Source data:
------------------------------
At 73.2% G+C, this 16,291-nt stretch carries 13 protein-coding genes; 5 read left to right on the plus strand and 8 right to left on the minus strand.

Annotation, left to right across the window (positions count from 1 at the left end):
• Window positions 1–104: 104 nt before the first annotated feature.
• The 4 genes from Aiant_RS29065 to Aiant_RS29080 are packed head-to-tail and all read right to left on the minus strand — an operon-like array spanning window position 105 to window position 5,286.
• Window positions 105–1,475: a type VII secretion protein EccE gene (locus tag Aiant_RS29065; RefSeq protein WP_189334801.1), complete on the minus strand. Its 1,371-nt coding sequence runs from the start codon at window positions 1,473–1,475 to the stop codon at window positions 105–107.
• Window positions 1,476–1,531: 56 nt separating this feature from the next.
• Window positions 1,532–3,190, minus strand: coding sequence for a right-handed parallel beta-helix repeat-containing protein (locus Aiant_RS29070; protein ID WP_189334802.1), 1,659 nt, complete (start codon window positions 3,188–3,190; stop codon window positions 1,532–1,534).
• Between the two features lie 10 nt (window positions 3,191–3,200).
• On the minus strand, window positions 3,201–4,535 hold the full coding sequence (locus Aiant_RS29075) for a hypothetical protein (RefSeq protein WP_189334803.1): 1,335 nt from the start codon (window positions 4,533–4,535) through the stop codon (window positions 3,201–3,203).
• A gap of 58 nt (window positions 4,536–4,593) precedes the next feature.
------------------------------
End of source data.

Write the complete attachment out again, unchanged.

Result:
At 73.2% G+C, this 16,291-nt stretch carries 13 protein-coding genes; 5 read left to right on the plus strand and 8 right to left on the minus strand.

Annotation, left to right across the window (positions count from 1 at the left end):
• Window positions 1–104: 104 nt before the first annotated feature.
• The 4 genes from Aiant_RS29065 to Aiant_RS29080 are packed head-to-tail and all read right to left on the minus strand — an operon-like array spanning window position 105 to window position 5,286.
• Window positions 105–1,475: a type VII secretion protein EccE gene (locus tag Aiant_RS29065; RefSeq protein WP_189334801.1), complete on the minus strand. Its 1,371-nt coding sequence runs from the start codon at window positions 1,473–1,475 to the stop codon at window positions 105–107.
• Window positions 1,476–1,531: 56 nt separating this feature from the next.
• Window positions 1,532–3,190, minus strand: coding sequence for a right-handed parallel beta-helix repeat-containing protein (locus Aiant_RS29070; protein ID WP_189334802.1), 1,659 nt, complete (start codon window positions 3,188–3,190; stop codon window positions 1,532–1,534).
• Between the two features lie 10 nt (window positions 3,191–3,200).
• On the minus strand, window positions 3,201–4,535 hold the full coding sequence (locus Aiant_RS29075) for a hypothetical protein (RefSeq protein WP_189334803.1): 1,335 nt from the start codon (window positions 4,533–4,535) through the stop codon (window positions 3,201–3,203).
• A gap of 58 nt (window positions 4,536–4,593) precedes the next feature.